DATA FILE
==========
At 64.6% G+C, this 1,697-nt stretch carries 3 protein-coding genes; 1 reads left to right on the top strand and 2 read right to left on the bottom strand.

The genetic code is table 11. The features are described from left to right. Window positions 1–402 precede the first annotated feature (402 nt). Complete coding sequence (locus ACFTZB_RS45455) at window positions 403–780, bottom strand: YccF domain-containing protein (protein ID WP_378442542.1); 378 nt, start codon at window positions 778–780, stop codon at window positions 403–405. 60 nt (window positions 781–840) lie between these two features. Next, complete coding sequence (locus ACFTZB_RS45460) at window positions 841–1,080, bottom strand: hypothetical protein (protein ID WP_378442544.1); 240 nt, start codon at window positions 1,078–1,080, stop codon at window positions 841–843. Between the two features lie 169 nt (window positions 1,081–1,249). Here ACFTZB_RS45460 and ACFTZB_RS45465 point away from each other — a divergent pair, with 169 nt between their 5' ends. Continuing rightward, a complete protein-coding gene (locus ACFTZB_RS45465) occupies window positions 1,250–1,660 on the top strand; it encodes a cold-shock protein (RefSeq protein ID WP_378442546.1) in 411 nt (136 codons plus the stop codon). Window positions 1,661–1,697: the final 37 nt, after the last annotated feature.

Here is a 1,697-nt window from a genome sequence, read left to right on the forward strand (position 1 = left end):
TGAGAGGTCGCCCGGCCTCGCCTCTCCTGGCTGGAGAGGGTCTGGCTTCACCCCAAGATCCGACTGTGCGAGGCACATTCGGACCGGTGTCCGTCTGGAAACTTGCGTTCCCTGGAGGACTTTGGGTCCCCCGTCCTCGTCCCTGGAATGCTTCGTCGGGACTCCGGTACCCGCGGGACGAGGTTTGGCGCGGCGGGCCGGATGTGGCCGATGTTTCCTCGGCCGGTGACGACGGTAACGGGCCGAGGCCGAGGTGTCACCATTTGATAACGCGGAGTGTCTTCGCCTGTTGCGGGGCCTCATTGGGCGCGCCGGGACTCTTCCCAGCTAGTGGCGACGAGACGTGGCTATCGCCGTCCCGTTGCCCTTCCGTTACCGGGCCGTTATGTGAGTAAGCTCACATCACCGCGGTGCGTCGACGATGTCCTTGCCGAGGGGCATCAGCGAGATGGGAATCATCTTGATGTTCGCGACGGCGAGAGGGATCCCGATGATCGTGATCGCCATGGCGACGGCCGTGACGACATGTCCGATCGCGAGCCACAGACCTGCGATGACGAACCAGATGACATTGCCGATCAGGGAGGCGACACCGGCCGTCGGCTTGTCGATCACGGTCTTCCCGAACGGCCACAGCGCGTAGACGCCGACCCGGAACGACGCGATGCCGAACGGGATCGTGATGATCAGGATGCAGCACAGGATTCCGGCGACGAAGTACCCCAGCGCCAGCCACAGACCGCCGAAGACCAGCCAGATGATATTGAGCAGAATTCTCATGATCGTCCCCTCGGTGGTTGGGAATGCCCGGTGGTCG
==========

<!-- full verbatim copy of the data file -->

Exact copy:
At 64.6% G+C, this 1,697-nt stretch carries 3 protein-coding genes; 1 reads left to right on the top strand and 2 read right to left on the bottom strand.

The genetic code is table 11. The features are described from left to right. Window positions 1–402 precede the first annotated feature (402 nt). Complete coding sequence (locus ACFTZB_RS45455) at window positions 403–780, bottom strand: YccF domain-containing protein (protein ID WP_378442542.1); 378 nt, start codon at window positions 778–780, stop codon at window positions 403–405. 60 nt (window positions 781–840) lie between these two features. Next, complete coding sequence (locus ACFTZB_RS45460) at window positions 841–1,080, bottom strand: hypothetical protein (protein ID WP_378442544.1); 240 nt, start codon at window positions 1,078–1,080, stop codon at window positions 841–843. Between the two features lie 169 nt (window positions 1,081–1,249). Here ACFTZB_RS45460 and ACFTZB_RS45465 point away from each other — a divergent pair, with 169 nt between their 5' ends. Continuing rightward, a complete protein-coding gene (locus ACFTZB_RS45465) occupies window positions 1,250–1,660 on the top strand; it encodes a cold-shock protein (RefSeq protein ID WP_378442546.1) in 411 nt (136 codons plus the stop codon). Window positions 1,661–1,697: the final 37 nt, after the last annotated feature.

Here is a 1,697-nt window from a genome sequence, read left to right on the forward strand (position 1 = left end):
TGAGAGGTCGCCCGGCCTCGCCTCTCCTGGCTGGAGAGGGTCTGGCTTCACCCCAAGATCCGACTGTGCGAGGCACATTCGGACCGGTGTCCGTCTGGAAACTTGCGTTCCCTGGAGGACTTTGGGTCCCCCGTCCTCGTCCCTGGAATGCTTCGTCGGGACTCCGGTACCCGCGGGACGAGGTTTGGCGCGGCGGGCCGGATGTGGCCGATGTTTCCTCGGCCGGTGACGACGGTAACGGGCCGAGGCCGAGGTGTCACCATTTGATAACGCGGAGTGTCTTCGCCTGTTGCGGGGCCTCATTGGGCGCGCCGGGACTCTTCCCAGCTAGTGGCGACGAGACGTGGCTATCGCCGTCCCGTTGCCCTTCCGTTACCGGGCCGTTATGTGAGTAAGCTCACATCACCGCGGTGCGTCGACGATGTCCTTGCCGAGGGGCATCAGCGAGATGGGAATCATCTTGATGTTCGCGACGGCGAGAGGGATCCCGATGATCGTGATCGCCATGGCGACGGCCGTGACGACATGTCCGATCGCGAGCCACAGACCTGCGATGACGAACCAGATGACATTGCCGATCAGGGAGGCGACACCGGCCGTCGGCTTGTCGATCACGGTCTTCCCGAACGGCCACAGCGCGTAGACGCCGACCCGGAACGACGCGATGCCGAACGGGATCGTGATGATCAGGATGCAGCACAGGATTCCGGCGACGAAGTACCCCAGCGCCAGCCACAGACCGCCGAAGACCAGCCAGATGATATTGAGCAGAATTCTCATGATCGTCCCCTCGGTGGTTGGGAATGCCCGGTGGTCG